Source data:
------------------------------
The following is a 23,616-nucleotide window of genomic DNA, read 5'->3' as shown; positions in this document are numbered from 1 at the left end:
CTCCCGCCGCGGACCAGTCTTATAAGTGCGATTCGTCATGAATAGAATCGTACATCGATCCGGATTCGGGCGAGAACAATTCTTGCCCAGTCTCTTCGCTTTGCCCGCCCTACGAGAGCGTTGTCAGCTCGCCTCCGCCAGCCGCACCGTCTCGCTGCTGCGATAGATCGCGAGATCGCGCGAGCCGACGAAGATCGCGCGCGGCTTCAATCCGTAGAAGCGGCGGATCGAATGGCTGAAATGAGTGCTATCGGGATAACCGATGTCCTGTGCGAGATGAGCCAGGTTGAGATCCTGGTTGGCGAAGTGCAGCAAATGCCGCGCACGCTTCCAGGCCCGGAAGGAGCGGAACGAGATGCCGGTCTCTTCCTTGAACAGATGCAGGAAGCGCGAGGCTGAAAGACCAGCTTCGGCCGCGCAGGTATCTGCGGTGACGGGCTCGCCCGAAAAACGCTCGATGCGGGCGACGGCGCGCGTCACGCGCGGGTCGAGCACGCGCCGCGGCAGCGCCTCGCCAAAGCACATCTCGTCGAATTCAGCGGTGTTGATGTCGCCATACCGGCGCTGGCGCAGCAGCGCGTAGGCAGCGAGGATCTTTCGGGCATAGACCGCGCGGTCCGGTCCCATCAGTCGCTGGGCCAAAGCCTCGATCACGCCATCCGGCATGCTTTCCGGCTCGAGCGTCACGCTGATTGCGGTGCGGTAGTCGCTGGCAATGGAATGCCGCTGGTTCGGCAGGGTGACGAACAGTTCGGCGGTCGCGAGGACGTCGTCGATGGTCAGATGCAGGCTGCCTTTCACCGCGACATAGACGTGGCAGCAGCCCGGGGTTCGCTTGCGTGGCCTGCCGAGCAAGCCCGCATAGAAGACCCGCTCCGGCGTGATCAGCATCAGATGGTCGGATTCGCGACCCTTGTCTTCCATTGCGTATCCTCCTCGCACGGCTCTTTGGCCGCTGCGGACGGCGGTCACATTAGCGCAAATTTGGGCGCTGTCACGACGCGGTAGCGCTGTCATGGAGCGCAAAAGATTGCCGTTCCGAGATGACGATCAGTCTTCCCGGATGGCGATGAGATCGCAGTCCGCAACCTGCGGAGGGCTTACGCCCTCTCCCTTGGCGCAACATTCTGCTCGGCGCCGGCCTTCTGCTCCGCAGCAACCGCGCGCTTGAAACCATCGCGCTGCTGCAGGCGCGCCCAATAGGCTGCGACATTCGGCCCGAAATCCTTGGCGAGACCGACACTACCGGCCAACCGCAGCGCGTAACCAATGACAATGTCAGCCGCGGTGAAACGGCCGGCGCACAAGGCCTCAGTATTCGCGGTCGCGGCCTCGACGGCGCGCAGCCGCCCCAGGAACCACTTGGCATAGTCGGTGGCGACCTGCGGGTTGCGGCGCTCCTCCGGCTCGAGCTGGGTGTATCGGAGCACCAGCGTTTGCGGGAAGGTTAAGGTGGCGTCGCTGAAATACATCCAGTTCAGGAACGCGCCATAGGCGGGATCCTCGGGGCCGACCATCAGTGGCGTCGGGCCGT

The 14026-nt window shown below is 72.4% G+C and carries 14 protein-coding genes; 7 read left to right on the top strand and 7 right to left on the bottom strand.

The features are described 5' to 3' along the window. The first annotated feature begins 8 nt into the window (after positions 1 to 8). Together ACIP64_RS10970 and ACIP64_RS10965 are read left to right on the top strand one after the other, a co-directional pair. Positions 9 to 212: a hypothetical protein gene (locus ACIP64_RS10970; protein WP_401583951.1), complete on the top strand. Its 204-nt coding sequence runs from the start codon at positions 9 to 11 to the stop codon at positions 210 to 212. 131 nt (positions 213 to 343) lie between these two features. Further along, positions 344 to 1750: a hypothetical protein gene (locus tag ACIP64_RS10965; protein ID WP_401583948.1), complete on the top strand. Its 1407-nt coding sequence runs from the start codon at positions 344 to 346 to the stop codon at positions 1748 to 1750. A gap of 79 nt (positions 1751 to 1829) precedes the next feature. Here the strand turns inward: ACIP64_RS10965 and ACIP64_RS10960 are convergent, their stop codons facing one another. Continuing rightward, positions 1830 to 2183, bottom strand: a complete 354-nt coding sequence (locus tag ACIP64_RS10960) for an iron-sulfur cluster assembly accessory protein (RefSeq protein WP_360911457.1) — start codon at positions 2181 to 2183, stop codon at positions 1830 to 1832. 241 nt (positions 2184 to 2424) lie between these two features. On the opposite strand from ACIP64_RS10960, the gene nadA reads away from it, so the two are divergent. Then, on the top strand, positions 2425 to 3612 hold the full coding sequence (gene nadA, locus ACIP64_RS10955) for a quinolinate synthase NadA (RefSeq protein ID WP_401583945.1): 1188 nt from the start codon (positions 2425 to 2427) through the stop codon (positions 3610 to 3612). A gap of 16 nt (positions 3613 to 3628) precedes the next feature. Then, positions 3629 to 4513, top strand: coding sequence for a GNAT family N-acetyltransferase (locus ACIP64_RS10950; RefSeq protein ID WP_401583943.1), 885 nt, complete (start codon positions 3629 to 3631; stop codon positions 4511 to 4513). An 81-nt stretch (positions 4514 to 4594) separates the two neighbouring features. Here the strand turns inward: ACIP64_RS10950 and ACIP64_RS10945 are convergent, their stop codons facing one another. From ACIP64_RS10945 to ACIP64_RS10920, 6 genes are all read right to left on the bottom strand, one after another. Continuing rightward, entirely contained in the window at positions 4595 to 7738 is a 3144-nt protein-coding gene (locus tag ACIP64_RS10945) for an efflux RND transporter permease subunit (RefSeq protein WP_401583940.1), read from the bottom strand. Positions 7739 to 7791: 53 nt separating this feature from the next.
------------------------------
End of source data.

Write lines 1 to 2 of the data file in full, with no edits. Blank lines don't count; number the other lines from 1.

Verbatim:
The following is a 23,616-nucleotide window of genomic DNA, read 5'->3' as shown; positions in this document are numbered from 1 at the left end:
CTCCCGCCGCGGACCAGTCTTATAAGTGCGATTCGTCATGAATAGAATCGTACATCGATCCGGATTCGGGCGAGAACAATTCTTGCCCAGTCTCTTCGCTTTGCCCGCCCTACGAGAGCGTTGTCAGCTCGCCTCCGCCAGCCGCACCGTCTCGCTGCTGCGATAGATCGCGAGATCGCGCGAGCCGACGAAGATCGCGCGCGGCTTCAATCCGTAGAAGCGGCGGATCGAATGGCTGAAATGAGTGCTATCGGGATAACCGATGTCCTGTGCGAGATGAGCCAGGTTGAGATCCTGGTTGGCGAAGTGCAGCAAATGCCGCGCACGCTTCCAGGCCCGGAAGGAGCGGAACGAGATGCCGGTCTCTTCCTTGAACAGATGCAGGAAGCGCGAGGCTGAAAGACCAGCTTCGGCCGCGCAGGTATCTGCGGTGACGGGCTCGCCCGAAAAACGCTCGATGCGGGCGACGGCGCGCGTCACGCGCGGGTCGAGCACGCGCCGCGGCAGCGCCTCGCCAAAGCACATCTCGTCGAATTCAGCGGTGTTGATGTCGCCATACCGGCGCTGGCGCAGCAGCGCGTAGGCAGCGAGGATCTTTCGGGCATAGACCGCGCGGTCCGGTCCCATCAGTCGCTGGGCCAAAGCCTCGATCACGCCATCCGGCATGCTTTCCGGCTCGAGCGTCACGCTGATTGCGGTGCGGTAGTCGCTGGCAATGGAATGCCGCTGGTTCGGCAGGGTGACGAACAGTTCGGCGGTCGCGAGGACGTCGTCGATGGTCAGATGCAGGCTGCCTTTCACCGCGACATAGACGTGGCAGCAGCCCGGGGTTCGCTTGCGTGGCCTGCCGAGCAAGCCCGCATAGAAGACCCGCTCCGGCGTGATCAGCATCAGATGGTCGGATTCGCGACCCTTGTCTTCCATTGCGTATCCTCCTCGCACGGCTCTTTGGCCGCTGCGGACGGCGGTCACATTAGCGCAAATTTGGGCGCTGTCACGACGCGGTAGCGCTGTCATGGAGCGCAAAAGATTGCCGTTCCGAGATGACGATCAGTCTTCCCGGATGGCGATGAGATCGCAGTCCGCAACCTGCGGAGGGCTTACGCCCTCTCCCTTGGCGCAACATTCTGCTCGGCGCCGGCCTTCTGCTCCGCAGCAACCGCGCGCTTGAAACCATCGCGCTGCTGCAGGCGCGCCCAATAGGCTGCGACATTCGGCCCGAAATCCTTGGCGAGACCGACACTACCGGCCAACCGCAGCGCGTAACCAATGACAATGTCAGCCGCGGTGAAACGGCCGGCGCACAAGGCCTCAGTATTCGCGGTCGCGGCCTCGACGGCGCGCAGCCGCCCCAGGAACCACTTGGCATAGTCGGTGGCGACCTGCGGGTTGCGGCGCTCCTCCGGCTCGAGCTGGGTGTATCGGAGCACCAGCGTTTGCGGGAAGGTTAAGGTGGCGTCGCTGAAATACATCCAGTTCAGGAACGCGCCATAGGCGGGATCCTCGGGGCCGACCATCAGTGGCGTCGGGCCGT